United States Shipping Board

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A World War I poster for the US Shipping Board, ca. 1917-1918.

The United States Shipping Board was established as an emergency agency by the Shipping Act (39 Stat. 729), 7 September 1916. It was formally organized 30 January 1917. It was sometimes referred to as the War Shipping Board.[1]

The Shipping Board's functions were to:

  • Regulate:
    • commercial maritime carriers and trade practices,
    • marine insurance,
    • transfers of ship registry, and
    • the rates charged in interstate waterborne commerce.
  • Investigate adequacy of port and water transportation facilities,
  • Determine the necessity for steamship lines and the characteristics of vessels on those lines,
  • Develop a naval auxiliary and merchant marine, and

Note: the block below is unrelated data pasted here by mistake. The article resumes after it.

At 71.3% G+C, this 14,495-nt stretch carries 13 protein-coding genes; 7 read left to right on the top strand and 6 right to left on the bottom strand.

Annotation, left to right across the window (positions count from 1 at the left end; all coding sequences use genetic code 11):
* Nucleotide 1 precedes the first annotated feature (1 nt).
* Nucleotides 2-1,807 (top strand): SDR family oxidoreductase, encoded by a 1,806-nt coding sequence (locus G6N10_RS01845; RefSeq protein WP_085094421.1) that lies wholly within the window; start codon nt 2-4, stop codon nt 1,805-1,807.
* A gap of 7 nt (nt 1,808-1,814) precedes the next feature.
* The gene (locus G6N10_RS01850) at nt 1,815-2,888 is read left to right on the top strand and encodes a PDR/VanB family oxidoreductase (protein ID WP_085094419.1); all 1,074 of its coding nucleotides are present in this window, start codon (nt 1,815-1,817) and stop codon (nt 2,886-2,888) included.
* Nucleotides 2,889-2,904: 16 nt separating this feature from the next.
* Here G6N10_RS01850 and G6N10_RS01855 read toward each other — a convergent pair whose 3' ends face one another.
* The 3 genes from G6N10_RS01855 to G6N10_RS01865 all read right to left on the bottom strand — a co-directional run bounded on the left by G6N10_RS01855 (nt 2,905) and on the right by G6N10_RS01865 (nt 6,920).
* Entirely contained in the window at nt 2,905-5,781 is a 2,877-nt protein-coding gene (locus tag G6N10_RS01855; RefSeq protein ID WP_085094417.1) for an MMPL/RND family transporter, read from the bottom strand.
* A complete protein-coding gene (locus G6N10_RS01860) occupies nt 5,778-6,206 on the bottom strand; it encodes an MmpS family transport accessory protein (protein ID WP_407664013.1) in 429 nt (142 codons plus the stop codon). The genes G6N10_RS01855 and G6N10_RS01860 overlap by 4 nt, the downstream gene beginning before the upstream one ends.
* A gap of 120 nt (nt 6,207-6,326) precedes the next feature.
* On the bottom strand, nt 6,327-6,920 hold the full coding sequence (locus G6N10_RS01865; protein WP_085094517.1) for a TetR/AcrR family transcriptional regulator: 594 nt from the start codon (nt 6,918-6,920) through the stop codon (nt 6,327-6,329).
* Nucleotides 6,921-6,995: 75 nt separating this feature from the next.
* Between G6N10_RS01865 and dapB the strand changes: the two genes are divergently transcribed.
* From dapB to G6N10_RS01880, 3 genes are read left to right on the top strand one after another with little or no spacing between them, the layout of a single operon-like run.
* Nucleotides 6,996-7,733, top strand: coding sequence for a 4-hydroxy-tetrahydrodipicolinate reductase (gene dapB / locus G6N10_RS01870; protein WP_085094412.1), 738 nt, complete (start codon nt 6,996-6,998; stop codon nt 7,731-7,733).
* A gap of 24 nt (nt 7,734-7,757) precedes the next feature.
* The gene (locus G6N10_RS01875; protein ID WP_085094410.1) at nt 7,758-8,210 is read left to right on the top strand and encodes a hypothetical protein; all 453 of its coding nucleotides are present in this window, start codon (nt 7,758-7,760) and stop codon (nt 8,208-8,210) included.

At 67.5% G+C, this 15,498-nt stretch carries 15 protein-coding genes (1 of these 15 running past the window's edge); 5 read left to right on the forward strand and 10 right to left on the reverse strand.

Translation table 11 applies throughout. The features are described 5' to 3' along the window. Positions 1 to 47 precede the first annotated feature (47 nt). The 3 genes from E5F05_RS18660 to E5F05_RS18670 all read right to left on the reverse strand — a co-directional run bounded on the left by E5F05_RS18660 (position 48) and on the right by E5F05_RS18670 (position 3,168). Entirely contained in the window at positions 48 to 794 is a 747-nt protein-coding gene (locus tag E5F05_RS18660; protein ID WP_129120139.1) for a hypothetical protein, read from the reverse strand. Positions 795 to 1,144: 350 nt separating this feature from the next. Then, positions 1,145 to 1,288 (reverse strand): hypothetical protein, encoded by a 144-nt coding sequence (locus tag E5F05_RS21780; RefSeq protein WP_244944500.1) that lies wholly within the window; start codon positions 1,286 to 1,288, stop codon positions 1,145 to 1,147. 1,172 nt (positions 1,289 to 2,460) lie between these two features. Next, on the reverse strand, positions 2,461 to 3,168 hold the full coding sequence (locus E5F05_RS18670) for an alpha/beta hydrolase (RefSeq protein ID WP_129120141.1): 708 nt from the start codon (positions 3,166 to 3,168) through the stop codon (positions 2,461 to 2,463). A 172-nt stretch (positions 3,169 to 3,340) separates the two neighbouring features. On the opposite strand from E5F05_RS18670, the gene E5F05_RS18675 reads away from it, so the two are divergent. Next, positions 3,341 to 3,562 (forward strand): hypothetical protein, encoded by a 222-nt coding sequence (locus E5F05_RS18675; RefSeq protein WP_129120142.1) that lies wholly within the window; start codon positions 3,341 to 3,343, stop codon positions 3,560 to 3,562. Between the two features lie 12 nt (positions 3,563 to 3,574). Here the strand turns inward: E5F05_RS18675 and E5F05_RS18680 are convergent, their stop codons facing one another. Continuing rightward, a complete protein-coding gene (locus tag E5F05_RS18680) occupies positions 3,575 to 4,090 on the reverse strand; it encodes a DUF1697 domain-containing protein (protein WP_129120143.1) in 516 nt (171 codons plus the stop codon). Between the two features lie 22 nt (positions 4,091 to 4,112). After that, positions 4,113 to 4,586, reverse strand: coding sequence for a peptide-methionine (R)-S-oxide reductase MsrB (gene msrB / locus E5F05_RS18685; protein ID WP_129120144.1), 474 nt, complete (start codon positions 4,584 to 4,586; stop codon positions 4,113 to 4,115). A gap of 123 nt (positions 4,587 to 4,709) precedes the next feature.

• Subsidize private ship construction.

The Board was abolished, effective 2 March 1934.

Its successor agencies have been the U.S. Shipping Board Bureau of the U.S. Department of Commerce (1933–36); the U.S. Maritime Commission (1936–50); the U.S. Federal Maritime Board of the Department of Commerce (regulatory functions only, 1950–61); the U.S. Federal Maritime Commission (regulatory functions only, 1961- ); the United States Maritime Administration of the Department of Commerce (all other functions, 1950–81); and the U.S. Maritime Administration of the U.S. Department of Transportation (all other functions, 1981- ).

References[edit]

  1. ^ The Bridge To France, by Edward N. Hurley, Wartime Chairman of the U. S. Shipping Board

 This article incorporates public domain material from websites or documents of the National Archives and Records Administration.